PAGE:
We get a late start and are ferried across the river to the search site, which is ten times larger than I expected.  It is densely vegetated throughout and involves steep climbing through vines and up and down narrow ravines.  Huge Ciba trees loom overhead.  Our local guides wield our new machetes like pros, widening the trail admirably, but leaving the whole route at about a 5 foot height.  My hat is soon an insect raft and when I take my turn carrying Ash, his hair works like fly paper.  My clothes are drenched with sweat and my pure white, Michael Jackson-esque boots are caked with mud, but up we climb.  Here you try not to use tree branches to help you up the slopes because they are frequently crawling with Bullet ants. These big, black ants wander everywhere with no fear.  They can deliver a bite and a sting so loaded with formic acid that the pain, which lasts for 24 hours, is said to resemble being shot with a bullet.  After a few hours, the team splits into two groups; one heads to the plateau where on Thomas’ satellite maps there is a clearing of sorts, the other to the site where the locals have seen stone foundations.  I go with that group.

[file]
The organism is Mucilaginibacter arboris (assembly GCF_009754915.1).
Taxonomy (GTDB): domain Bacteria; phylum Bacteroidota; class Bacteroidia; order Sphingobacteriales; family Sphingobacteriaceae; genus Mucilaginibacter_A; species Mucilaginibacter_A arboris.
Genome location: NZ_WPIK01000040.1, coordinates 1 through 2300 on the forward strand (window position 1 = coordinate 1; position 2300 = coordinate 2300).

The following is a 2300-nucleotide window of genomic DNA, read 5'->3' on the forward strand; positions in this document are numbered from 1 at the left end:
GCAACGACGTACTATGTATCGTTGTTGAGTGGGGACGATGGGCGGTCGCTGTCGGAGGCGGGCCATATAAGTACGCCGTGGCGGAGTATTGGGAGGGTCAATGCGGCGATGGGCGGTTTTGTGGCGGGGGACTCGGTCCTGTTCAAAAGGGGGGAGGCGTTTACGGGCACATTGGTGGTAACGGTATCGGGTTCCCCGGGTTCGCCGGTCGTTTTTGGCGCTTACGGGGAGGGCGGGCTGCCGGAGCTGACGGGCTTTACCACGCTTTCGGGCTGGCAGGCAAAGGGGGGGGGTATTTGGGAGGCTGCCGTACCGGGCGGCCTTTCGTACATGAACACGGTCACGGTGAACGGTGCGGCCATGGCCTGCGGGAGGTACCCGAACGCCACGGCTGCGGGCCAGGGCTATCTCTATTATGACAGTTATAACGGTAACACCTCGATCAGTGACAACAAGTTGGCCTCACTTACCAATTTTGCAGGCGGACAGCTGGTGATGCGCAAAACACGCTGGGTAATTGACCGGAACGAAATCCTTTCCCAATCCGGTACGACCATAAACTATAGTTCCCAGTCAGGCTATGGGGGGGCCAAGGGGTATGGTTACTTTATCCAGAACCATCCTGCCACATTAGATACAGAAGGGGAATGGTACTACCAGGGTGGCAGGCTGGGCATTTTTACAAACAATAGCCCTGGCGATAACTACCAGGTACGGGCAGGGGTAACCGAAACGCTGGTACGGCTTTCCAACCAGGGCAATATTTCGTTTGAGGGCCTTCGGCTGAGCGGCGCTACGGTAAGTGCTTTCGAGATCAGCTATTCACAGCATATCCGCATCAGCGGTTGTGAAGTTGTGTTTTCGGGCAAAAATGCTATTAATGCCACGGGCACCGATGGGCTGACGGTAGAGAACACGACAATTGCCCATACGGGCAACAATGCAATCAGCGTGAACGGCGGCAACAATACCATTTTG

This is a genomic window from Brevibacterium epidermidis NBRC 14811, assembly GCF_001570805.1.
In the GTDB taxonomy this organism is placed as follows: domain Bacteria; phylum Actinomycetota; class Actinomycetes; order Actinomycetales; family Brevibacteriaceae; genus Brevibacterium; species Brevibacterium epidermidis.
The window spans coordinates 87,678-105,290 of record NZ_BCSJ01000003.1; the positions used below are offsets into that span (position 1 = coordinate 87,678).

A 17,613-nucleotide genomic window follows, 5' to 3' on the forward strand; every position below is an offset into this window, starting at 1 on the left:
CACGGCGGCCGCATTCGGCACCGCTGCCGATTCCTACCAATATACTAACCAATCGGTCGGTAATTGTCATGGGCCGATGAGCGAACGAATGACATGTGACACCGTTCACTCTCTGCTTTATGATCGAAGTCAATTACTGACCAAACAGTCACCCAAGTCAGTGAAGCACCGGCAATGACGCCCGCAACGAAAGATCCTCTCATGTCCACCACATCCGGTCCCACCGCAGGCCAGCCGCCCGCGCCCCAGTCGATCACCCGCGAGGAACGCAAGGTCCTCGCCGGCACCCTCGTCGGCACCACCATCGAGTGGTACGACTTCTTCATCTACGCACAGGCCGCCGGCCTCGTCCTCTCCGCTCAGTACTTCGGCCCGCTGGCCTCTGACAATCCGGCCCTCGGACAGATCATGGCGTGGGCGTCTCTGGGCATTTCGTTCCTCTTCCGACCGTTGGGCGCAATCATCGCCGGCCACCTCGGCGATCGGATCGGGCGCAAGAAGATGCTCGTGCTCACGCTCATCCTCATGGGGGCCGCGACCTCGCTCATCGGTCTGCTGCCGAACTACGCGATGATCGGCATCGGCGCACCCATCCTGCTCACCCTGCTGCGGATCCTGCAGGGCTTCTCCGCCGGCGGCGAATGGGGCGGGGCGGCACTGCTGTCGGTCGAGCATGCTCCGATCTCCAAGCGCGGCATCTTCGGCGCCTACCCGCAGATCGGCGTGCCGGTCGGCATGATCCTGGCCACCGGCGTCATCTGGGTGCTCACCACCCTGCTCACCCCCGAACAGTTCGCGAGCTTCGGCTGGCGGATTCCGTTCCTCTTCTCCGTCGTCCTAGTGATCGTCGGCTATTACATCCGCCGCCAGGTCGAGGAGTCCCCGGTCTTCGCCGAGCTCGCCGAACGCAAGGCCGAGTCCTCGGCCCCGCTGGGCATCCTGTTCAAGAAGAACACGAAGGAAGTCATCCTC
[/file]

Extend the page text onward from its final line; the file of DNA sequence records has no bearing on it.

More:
a P1130273 carrying ashAfter another hour of hiking, a very promising place is revealed to us.  This area is unusually flat compared to the rest of this undulating jungle and the whole site is about the size of a small baseball field.  It is split into two levels, the rear one about 15 ft higher than the front.  We discover many man-made scraps of metal here, too modern for our objectives, but also we find old cement foundations.  However, my experience with old houses in Seattle suggest these too are no more than a hundred years old at most.  This is one of many times we feel like we are finding old rubber Baron operations left over from around the turn of the 20th century.  It has already been a long day and we are too exhausted to explore this place properly, so we head down to the river to meet the rest of our team and head back to San Marjin.

That evening, by the light of flickering candles and the sounds of the jungle and Aguarunas voices behind our bamboo slat walls, we plot and scheme tomorrow’s objectives.  Mostly because often, in the jungle, people re-build in places built on before, we agree that we will return to the rubber Baron site in the morning and explore it thoroughly.